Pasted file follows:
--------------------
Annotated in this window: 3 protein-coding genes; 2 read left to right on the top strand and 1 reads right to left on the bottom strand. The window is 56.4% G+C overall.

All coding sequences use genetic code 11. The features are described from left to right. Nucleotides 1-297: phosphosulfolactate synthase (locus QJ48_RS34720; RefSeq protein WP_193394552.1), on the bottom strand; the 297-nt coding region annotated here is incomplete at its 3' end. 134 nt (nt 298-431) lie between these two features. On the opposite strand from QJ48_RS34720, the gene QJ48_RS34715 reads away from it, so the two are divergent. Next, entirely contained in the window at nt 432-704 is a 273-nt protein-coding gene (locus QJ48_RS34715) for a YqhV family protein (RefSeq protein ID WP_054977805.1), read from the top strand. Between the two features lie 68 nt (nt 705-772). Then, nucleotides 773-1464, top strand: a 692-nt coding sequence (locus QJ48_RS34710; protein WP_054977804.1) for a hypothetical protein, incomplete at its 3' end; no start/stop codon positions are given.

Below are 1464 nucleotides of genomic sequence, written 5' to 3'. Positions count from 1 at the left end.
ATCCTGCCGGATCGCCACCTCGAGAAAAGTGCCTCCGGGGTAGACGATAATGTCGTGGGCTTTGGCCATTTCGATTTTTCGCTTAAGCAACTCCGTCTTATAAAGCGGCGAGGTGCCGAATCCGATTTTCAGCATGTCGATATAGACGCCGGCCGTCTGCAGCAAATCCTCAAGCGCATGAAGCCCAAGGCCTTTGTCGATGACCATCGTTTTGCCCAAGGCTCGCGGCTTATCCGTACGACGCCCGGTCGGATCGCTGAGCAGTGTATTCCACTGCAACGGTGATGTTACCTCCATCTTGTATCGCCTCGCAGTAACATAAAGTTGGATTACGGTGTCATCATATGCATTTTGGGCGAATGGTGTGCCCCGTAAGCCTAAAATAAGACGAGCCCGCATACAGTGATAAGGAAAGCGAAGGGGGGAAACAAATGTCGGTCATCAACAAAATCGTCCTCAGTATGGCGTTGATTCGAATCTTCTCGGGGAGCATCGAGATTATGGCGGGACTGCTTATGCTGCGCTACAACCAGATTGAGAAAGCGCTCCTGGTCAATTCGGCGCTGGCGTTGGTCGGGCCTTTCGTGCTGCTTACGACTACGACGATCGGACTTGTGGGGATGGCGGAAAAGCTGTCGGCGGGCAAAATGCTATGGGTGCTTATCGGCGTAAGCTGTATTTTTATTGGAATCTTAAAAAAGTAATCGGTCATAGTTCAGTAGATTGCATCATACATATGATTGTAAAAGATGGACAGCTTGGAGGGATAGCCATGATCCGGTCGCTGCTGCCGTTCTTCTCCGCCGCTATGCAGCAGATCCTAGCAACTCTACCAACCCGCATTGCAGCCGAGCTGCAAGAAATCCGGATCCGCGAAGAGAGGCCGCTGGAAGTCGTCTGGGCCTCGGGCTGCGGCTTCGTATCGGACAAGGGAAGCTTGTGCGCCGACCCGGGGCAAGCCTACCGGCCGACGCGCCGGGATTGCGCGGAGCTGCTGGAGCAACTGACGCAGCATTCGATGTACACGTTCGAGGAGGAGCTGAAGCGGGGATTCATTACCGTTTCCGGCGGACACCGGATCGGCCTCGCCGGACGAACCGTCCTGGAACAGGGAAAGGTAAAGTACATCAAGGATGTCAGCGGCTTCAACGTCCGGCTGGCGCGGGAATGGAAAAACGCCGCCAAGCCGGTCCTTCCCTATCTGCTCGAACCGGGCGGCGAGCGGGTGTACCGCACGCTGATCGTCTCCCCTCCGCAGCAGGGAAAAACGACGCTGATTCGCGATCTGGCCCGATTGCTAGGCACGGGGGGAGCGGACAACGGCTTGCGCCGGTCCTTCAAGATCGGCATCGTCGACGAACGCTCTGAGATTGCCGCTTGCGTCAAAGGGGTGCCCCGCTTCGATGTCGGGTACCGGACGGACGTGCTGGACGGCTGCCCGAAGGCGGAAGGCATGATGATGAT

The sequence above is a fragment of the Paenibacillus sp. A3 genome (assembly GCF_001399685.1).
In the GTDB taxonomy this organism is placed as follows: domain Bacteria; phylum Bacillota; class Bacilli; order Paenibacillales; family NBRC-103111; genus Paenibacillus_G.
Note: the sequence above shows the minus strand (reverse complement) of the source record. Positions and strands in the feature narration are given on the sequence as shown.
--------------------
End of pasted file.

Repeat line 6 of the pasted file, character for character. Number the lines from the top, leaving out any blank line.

In the GTDB taxonomy this organism is placed as follows: domain Bacteria; phylum Bacillota; class Bacilli; order Paenibacillales; family NBRC-103111; genus Paenibacillus_G.